Eutrophication in Lake St. Francis
A study by Munawar and Fitzpatrick (2006) to assess phytoplankton and zooplankton populations concluded that the AOC had showed signs of improvement but that indications of eutrophication remained. Munawar and Fitzpatrick (2006) also observed the presence of filamentous algae in the St. Lawrence River thought to be transported from tributaries, and recommended further work to establish the incidence of these algae. In addition, the RAP Water Quality Working Group seeks to establish whether impacts (presence of undesirable algae) from tributary inputs can be observed.
Currently, assessments of plantonic and attached algae are being carried out four times (June – Sept) using two coordinated approaches. The first approach is to collect samples of attached algae in nearshore areas of the St Lawrence River near tributary inputs using techniques recommended by Dr. Chantal Vis (Parks Canada, an expert in attached algae assessments). Microscopic screening for the presence/absence of undesirable algae is being done. Discrete water samples are being collected at these site for analysis of chl a, nutrients and for assessment of planktonic algae. These studies will be led by Dr. Jerome Marty (River Institute), an aquatic ecologist who specializes in lower trophic level assessments.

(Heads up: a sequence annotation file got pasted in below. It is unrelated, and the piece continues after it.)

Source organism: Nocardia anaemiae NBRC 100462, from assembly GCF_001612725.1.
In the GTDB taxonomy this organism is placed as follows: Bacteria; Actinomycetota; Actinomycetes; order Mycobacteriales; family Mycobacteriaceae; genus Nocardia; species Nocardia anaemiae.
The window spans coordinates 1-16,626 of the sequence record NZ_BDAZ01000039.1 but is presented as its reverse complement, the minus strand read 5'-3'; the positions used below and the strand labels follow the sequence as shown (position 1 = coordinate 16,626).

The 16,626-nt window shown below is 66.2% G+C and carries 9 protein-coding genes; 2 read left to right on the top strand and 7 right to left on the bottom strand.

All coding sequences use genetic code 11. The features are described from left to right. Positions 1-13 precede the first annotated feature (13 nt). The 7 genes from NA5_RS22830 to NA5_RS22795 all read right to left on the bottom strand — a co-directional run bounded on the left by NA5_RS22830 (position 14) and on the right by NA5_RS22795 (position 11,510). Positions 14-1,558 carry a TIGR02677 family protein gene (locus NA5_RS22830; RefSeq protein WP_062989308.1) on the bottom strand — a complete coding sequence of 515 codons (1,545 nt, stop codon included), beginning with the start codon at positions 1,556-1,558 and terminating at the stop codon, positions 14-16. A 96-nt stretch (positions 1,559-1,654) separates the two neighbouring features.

The second approach is being led by Dr. Michael Twiss of the Great Rivers Centre at Clarkson University. Flow through fluorometric equipment is being deployed during ship transects to measure levels, taxa and physiological condition of plantonic algae in the study area. This state of the art approach will provide synoptic comparisons of phytoplankton conditions in nearshore (minimum depth 2 m) and open water areas of the AOC. The surveys are being conducted over a consecutive two-day period in late June 2008, mid-August 2008 and early October 2008.
For additional information, please contact Chris Critoph, Manager of Environmental Services. firstname.lastname@example.org.
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